Eventually, local government stepped in with a moratorium on liquor licenses and an investment in family-friendly events. “The mixture of people has changed a lot,” said Doug McCray, who has lived in Carolina Beach for seven years. “When we moved here, they still had Confederate flag towels in the beach shops; they’ve come down. It’s moving into the 21st century for sure, but they’re trying to keep it beachy and hippie.”
These days, the boardwalk — one of the few in North Carolina — includes a wooden walkway close to the beach, as well as a short pedestrian street lined with tourist shops and restaurants, and a small amusement park. In late afternoons in the summer, the whole area fills up with sandy families who gather to ride the rides and eat fried dough at Britt’s Donuts, which has been there since 1939. There’s a sense of communal enjoyment, a celebratory vibe that I found contagious.
“It’s heaven on earth,” said Doreen Black as she sat on a bench near the Ferris wheel. She lives near Charlotte and has been coming to Carolina Beach for 46 years. “This is a major part of my life. I’m here with my grandchildren now, and I’ll keep the tradition with them.” The beach and boardwalk are Carolina Beach’s main attractions. But just west of the town is Carolina Beach State Park, a low-lying area bordering the Cape Fear River that’s home to hiking trails, campsites and highly sought-after cabins. The park is one of the only places in the United States to see the Venus’ flytrap in its native habitat, and I once caught a glimpse of alligators near the marina.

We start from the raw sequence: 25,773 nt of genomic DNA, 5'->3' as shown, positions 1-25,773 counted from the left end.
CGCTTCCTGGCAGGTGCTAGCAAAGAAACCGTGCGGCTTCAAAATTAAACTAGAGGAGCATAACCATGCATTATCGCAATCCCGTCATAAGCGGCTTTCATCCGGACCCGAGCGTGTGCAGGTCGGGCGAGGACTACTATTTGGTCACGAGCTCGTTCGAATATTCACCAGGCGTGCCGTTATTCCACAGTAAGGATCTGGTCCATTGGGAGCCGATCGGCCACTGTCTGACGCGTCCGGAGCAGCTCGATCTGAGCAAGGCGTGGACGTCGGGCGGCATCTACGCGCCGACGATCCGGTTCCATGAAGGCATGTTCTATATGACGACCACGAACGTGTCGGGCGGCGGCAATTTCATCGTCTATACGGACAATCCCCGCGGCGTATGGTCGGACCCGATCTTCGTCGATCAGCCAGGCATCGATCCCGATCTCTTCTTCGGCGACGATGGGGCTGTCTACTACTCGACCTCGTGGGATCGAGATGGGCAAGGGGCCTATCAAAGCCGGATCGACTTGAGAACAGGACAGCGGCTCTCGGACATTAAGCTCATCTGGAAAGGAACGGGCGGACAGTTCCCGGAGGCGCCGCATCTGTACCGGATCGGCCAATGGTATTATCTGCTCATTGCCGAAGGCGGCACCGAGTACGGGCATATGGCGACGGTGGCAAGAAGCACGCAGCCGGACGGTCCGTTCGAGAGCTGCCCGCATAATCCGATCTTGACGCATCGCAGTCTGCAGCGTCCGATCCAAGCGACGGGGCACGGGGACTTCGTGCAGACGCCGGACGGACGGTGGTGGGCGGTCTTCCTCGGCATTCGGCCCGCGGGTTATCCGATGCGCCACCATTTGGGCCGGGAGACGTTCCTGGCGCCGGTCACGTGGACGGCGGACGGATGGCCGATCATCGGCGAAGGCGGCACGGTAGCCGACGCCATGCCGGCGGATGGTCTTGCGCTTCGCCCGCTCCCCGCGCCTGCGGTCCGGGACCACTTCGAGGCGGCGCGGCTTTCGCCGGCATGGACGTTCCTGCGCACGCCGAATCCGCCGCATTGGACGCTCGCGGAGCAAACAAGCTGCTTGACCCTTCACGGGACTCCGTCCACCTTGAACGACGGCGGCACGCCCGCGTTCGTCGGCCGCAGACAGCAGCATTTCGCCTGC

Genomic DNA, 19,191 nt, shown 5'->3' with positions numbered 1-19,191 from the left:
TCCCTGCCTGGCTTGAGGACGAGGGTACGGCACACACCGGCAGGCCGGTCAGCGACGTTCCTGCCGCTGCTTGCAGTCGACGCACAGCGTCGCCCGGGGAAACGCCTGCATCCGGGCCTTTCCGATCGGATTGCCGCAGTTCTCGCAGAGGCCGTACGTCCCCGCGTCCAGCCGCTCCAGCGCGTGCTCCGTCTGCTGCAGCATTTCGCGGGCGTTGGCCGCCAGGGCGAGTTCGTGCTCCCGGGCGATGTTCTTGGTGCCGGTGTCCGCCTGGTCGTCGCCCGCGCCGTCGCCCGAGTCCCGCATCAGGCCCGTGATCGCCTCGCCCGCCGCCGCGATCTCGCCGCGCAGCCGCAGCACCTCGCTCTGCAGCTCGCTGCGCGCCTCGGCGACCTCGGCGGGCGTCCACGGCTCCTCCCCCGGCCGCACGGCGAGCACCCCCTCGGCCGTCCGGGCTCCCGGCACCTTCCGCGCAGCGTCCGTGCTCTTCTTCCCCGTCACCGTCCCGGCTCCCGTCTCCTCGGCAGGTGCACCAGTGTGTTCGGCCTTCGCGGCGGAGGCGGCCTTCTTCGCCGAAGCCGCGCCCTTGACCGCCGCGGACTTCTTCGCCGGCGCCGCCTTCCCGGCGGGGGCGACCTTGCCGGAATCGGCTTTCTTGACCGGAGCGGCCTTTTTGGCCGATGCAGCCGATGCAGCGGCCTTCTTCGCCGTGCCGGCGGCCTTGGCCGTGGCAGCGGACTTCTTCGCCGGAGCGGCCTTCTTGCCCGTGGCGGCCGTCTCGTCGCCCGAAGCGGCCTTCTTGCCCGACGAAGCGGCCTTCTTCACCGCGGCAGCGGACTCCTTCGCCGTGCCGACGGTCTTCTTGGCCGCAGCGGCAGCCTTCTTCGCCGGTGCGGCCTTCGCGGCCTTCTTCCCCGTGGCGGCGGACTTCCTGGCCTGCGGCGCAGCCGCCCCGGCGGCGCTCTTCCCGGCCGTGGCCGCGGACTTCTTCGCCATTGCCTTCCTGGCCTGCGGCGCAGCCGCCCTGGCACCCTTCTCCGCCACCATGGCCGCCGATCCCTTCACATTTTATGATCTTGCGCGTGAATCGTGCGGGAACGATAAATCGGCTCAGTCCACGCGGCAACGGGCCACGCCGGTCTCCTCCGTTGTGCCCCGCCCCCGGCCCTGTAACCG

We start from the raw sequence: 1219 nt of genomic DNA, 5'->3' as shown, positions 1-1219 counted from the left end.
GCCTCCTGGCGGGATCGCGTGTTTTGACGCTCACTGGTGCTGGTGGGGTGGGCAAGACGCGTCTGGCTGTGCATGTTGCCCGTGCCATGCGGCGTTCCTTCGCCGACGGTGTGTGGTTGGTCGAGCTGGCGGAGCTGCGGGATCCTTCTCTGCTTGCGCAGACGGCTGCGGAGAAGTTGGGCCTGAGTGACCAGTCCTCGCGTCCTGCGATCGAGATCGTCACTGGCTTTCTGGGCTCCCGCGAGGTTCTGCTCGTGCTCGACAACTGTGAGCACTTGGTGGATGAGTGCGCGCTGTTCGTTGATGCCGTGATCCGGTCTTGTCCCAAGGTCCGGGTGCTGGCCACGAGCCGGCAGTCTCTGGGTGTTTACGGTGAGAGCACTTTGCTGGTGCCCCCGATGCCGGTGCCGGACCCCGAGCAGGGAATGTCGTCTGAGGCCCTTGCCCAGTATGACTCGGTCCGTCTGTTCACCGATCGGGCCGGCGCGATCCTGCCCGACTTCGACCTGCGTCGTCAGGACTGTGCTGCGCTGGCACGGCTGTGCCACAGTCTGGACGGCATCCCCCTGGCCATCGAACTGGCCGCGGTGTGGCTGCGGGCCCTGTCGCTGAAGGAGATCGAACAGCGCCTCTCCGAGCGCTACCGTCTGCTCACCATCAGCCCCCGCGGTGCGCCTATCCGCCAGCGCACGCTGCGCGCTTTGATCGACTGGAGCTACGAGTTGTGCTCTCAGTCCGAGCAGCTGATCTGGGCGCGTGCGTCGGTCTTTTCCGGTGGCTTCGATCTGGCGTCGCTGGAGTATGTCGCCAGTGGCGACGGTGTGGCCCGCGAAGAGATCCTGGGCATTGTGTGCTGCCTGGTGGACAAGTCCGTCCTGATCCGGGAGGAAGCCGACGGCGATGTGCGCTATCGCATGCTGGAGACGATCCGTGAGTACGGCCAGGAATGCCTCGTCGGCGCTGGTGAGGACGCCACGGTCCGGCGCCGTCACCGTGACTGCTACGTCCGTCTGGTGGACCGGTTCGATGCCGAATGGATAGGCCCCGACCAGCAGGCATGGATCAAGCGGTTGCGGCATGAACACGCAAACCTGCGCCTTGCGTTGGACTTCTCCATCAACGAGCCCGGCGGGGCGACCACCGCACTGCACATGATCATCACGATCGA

Given Carolina Beach’s small size, everything — including the state park — is within biking distance, and there’s a small network of bicycle paths throughout the town. Closer to the beach, the town is densely built and walkable.
The tiny cottages — painted colorful hues and surrounded by lush palmettos, banana plants, hibiscus and sprawling live oak trees — are largely clustered in the blocks west of the boardwalk and main downtown area. In a way, they’re a legacy of Carolina Beach’s gritty past: They’re still there only because the town was considered undesirable to the real estate investors who remade most other beach towns along the North Carolina coastline in the 1990s and early 2000s.
But today, Carolina Beach is in the midst of change. Over the past couple of years, it’s been “discovered,” and newcomers have been arriving from all over the country. The question is whether Carolina Beach can absorb them — and the new construction they’re bringing — without losing its fundamental charm.
“There’s a lot of change going on. Prices are way up,” said Matt Nottingham, who owns a local construction company. He has lived in Carolina Beach for 20 years and worries that the area might lose what makes it special. So far, there hasn’t been any real talk of enacting regulations that might preserve the small houses or limit owners’ ability to take them down.